In April of 1985, the first Jordan sneaker was officially launched, it was already an anomaly at the time to wear a player’s name, but it was also very audacious to use the name of a player in his first year, a Rookie who still hadn’t proved anything.

The success of the first sneaker is only comparable to the commotion that it caused. However, that explosion thinned out with the Jordan II, a conceptual turn that can only be understood in hindsight. Nike counterattacked with Tinker Hatfield, a designer who showed him a new design, the Jordan III and, above all, a new idea about how a product should be developed, the Jordan Manifesto, a plan that the brand should follow and that supported itself in what Michael was proving about himself inside and outside the courts.

“Michael Jordan demonstrates to me that, youthful exuberance, fun and desire need not be a clownish unsophisticated and loudmouth affectation,” Hatfield said. “By the same token, style, class, and maturity need not be aloof, stuffy and boring. Let’s be cool and have some fun while we’re at it!” According his manifesto, Michael Jordan is:

Educated & Animated.
Sporty & Tasteful.
Class & Style.
Fun & Flush.
Successful & Urban.

With the Jordan III, Tinker Hatfield proposed Jordan to have his own personality and he showed it with a sneaker that followed the principles from the manifesto, with Michael Jordan front and centre. The Jordan III didn’t have any big logos, it was a revolutionary concept with top-notch technology that blended an urban style with high performance. And that’s how it was until his first retirement in 1993.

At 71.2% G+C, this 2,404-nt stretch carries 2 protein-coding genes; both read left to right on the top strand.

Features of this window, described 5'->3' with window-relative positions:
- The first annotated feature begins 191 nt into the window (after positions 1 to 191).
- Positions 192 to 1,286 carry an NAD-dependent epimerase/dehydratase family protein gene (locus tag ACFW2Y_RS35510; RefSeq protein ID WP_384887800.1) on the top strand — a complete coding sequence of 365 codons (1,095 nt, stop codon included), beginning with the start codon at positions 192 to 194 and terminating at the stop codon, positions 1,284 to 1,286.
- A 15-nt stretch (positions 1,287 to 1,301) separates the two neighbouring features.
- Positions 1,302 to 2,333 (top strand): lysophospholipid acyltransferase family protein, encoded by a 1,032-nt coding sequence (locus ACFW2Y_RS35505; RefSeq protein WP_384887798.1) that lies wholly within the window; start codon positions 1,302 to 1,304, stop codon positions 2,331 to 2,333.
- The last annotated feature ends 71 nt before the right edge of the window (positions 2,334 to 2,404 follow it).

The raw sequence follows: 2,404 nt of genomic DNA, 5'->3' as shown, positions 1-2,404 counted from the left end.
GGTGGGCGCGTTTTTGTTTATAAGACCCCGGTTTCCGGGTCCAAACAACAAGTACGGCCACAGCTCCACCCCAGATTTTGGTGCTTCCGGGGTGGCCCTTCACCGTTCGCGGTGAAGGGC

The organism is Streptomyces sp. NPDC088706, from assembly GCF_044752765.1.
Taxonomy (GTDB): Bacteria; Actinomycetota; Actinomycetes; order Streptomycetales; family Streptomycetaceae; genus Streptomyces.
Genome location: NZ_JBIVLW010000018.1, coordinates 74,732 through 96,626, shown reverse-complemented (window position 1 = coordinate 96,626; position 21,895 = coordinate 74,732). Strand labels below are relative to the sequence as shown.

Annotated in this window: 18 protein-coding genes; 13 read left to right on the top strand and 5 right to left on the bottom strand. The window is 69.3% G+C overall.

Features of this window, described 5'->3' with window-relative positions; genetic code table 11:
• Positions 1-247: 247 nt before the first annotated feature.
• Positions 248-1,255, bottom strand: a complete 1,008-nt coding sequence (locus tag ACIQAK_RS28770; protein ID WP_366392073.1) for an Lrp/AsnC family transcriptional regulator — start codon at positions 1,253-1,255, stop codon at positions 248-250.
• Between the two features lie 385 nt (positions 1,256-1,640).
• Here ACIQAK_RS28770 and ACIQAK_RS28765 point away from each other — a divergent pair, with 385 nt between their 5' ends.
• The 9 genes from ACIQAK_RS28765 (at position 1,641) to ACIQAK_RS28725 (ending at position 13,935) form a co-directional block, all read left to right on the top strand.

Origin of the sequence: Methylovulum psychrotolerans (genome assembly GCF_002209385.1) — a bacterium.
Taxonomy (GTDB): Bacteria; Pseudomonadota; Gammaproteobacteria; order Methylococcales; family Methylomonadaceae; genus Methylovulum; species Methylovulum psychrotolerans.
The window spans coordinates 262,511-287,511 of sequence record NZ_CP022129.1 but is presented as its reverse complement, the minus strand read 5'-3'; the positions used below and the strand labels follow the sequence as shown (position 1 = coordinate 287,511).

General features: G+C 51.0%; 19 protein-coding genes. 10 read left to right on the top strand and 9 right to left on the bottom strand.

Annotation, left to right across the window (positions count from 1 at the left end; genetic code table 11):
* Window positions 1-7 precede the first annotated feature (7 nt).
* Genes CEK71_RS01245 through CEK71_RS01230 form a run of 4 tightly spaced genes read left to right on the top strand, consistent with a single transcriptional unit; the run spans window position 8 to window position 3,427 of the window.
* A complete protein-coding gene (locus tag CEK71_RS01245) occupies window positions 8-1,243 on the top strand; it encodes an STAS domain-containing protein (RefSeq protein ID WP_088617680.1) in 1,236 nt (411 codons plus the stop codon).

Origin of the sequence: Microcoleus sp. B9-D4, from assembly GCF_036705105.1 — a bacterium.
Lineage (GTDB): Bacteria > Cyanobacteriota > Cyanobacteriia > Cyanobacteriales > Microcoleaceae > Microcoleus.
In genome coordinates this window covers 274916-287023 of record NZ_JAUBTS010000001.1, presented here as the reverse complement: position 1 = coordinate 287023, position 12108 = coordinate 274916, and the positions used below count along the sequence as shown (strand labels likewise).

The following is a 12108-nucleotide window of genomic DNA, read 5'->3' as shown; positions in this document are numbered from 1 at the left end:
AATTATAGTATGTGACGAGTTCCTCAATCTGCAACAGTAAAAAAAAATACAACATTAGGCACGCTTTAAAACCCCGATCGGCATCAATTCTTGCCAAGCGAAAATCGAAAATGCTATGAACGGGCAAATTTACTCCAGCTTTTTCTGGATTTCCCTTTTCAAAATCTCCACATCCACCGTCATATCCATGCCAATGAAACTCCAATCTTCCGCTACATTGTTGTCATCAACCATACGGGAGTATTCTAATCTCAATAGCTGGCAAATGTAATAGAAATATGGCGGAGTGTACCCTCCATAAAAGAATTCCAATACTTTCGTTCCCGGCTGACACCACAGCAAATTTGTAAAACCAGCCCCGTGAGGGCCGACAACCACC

Until that moment only a few players had even dared to play in Michael’s sneakers and mainly these were his teammates. As Michael had retired many of the top players started to use his sneakers: Penny Hardaway, Mitch Richmond, Latrell Sprewell, Harold Miner, P.J. Armstrong, Reggie Miller, Scottie Pippen, Hubbert Davis, Nick Anderson or Kendall Gill. Many of them with personalised models.

That Jordan Manifesto marked its own journey that managed to last even after Jordan’s retirement, once the players adopted the brand as its own symbol. But not everyone thought that way, even Nike. The Jordan X sole was designed as a curriculum that showed Michael’s achievements in what looked to be his last sneaker. Tinker Hatfield, however, still took a chance on Jordan as a brand that had to be kept alive even beyond Michael’s sports career.

Should it have been Jordan’s last sneaker? It all became quite clear when Michael mouthed two words: “I’m back”. His comeback to the courts would become the moment to transform Jordan into something much bigger and he did so with the Jordan XI . On November 1st 1997, the first items under the Jordan brand were available. Michael personally chose the first sportsmen who could fit into Jordan’s imagery; Ray Allen, Vin Baker, Eddie Jones, Derek Anderson, Michael Finley as the original basketball team, which with time would become broader with young people who had grown up idolising Michael, like Kemba Walker, Russell Westbrook or Victor Oladipo. The team grew at first towards other sports, baseball, American football, boxing, athletics, car racing, its own motorcycling team, appearances in music and football. New members of a Jordan Team that implied new designs in training, running and specific women’s models when it came to sneakers. When Tinker Hatfield brought up the Jordan Manifesto, a sneaker with the name of a player was seen as a novelty. When Jordan retired there were a couple of dozen NBA players with their own sneakers, even though none of them has managed to create a legacy that lives up to Jordan’s.